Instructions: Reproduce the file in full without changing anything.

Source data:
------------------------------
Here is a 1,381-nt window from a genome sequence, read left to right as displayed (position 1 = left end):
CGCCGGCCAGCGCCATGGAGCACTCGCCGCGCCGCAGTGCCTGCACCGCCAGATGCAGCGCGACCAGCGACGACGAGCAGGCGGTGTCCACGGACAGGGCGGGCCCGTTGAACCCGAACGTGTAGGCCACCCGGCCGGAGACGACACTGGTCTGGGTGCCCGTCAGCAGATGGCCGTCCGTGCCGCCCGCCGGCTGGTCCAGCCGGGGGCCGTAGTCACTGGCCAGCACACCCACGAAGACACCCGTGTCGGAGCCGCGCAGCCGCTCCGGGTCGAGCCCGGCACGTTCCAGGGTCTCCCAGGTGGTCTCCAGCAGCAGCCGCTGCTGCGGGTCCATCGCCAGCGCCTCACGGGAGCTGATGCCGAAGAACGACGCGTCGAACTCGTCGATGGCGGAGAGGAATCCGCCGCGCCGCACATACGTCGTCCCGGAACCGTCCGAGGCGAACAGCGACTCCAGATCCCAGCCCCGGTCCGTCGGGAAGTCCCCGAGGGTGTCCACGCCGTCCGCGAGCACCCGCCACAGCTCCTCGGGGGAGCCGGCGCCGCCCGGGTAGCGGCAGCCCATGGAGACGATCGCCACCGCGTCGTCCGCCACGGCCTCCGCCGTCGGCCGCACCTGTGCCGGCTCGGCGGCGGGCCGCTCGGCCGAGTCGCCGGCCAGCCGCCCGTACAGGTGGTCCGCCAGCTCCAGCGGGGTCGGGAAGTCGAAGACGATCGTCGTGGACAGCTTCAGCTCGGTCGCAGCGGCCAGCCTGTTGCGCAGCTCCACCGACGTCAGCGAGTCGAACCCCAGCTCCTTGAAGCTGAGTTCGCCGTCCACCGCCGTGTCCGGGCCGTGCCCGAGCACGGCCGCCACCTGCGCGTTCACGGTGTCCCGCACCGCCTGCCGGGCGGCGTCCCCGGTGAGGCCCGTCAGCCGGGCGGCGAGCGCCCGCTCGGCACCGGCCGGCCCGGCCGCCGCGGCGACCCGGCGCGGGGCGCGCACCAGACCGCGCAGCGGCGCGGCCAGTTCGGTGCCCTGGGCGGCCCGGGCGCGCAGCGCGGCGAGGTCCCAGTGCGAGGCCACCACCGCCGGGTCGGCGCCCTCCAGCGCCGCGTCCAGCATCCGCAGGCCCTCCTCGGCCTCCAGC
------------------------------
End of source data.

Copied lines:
Here is a 1,381-nt window from a genome sequence, read left to right as displayed (position 1 = left end):
CGCCGGCCAGCGCCATGGAGCACTCGCCGCGCCGCAGTGCCTGCACCGCCAGATGCAGCGCGACCAGCGACGACGAGCAGGCGGTGTCCACGGACAGGGCGGGCCCGTTGAACCCGAACGTGTAGGCCACCCGGCCGGAGACGACACTGGTCTGGGTGCCCGTCAGCAGATGGCCGTCCGTGCCGCCCGCCGGCTGGTCCAGCCGGGGGCCGTAGTCACTGGCCAGCACACCCACGAAGACACCCGTGTCGGAGCCGCGCAGCCGCTCCGGGTCGAGCCCGGCACGTTCCAGGGTCTCCCAGGTGGTCTCCAGCAGCAGCCGCTGCTGCGGGTCCATCGCCAGCGCCTCACGGGAGCTGATGCCGAAGAACGACGCGTCGAACTCGTCGATGGCGGAGAGGAATCCGCCGCGCCGCACATACGTCGTCCCGGAACCGTCCGAGGCGAACAGCGACTCCAGATCCCAGCCCCGGTCCGTCGGGAAGTCCCCGAGGGTGTCCACGCCGTCCGCGAGCACCCGCCACAGCTCCTCGGGGGAGCCGGCGCCGCCCGGGTAGCGGCAGCCCATGGAGACGATCGCCACCGCGTCGTCCGCCACGGCCTCCGCCGTCGGCCGCACCTGTGCCGGCTCGGCGGCGGGCCGCTCGGCCGAGTCGCCGGCCAGCCGCCCGTACAGGTGGTCCGCCAGCTCCAGCGGGGTCGGGAAGTCGAAGACGATCGTCGTGGACAGCTTCAGCTCGGTCGCAGCGGCCAGCCTGTTGCGCAGCTCCACCGACGTCAGCGAGTCGAACCCCAGCTCCTTGAAGCTGAGTTCGCCGTCCACCGCCGTGTCCGGGCCGTGCCCGAGCACGGCCGCCACCTGCGCGTTCACGGTGTCCCGCACCGCCTGCCGGGCGGCGTCCCCGGTGAGGCCCGTCAGCCGGGCGGCGAGCGCCCGCTCGGCACCGGCCGGCCCGGCCGCCGCGGCGACCCGGCGCGGGGCGCGCACCAGACCGCGCAGCGGCGCGGCCAGTTCGGTGCCCTGGGCGGCCCGGGCGCGCAGCGCGGCGAGGTCCCAGTGCGAGGCCACCACCGCCGGGTCGGCGCCCTCCAGCGCCGCGTCCAGCATCCGCAGGCCCTCCTCGGCCTCCAGC